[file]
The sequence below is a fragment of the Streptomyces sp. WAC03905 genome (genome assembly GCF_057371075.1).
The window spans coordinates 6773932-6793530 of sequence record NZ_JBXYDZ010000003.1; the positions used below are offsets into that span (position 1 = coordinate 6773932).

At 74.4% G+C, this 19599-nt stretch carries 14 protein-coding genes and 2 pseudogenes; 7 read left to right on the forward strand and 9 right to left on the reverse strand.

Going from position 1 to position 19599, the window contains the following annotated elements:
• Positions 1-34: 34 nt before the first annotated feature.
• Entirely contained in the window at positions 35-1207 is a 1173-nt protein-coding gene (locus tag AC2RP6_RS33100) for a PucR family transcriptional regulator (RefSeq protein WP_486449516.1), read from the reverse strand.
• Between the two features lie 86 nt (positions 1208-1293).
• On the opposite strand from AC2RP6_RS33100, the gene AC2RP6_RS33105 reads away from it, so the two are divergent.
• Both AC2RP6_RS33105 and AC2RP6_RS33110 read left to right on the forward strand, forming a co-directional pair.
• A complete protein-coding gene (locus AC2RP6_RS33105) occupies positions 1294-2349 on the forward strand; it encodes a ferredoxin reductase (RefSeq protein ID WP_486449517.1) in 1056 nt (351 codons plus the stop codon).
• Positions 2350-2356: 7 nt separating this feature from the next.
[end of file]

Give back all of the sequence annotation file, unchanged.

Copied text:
The sequence below is a fragment of the Streptomyces sp. WAC03905 genome (genome assembly GCF_057371075.1).
The window spans coordinates 6773932-6793530 of sequence record NZ_JBXYDZ010000003.1; the positions used below are offsets into that span (position 1 = coordinate 6773932).

At 74.4% G+C, this 19599-nt stretch carries 14 protein-coding genes and 2 pseudogenes; 7 read left to right on the forward strand and 9 right to left on the reverse strand.

Going from position 1 to position 19599, the window contains the following annotated elements:
• Positions 1-34: 34 nt before the first annotated feature.
• Entirely contained in the window at positions 35-1207 is a 1173-nt protein-coding gene (locus tag AC2RP6_RS33100) for a PucR family transcriptional regulator (RefSeq protein WP_486449516.1), read from the reverse strand.
• Between the two features lie 86 nt (positions 1208-1293).
• On the opposite strand from AC2RP6_RS33100, the gene AC2RP6_RS33105 reads away from it, so the two are divergent.
• Both AC2RP6_RS33105 and AC2RP6_RS33110 read left to right on the forward strand, forming a co-directional pair.
• A complete protein-coding gene (locus AC2RP6_RS33105) occupies positions 1294-2349 on the forward strand; it encodes a ferredoxin reductase (RefSeq protein ID WP_486449517.1) in 1056 nt (351 codons plus the stop codon).
• Positions 2350-2356: 7 nt separating this feature from the next.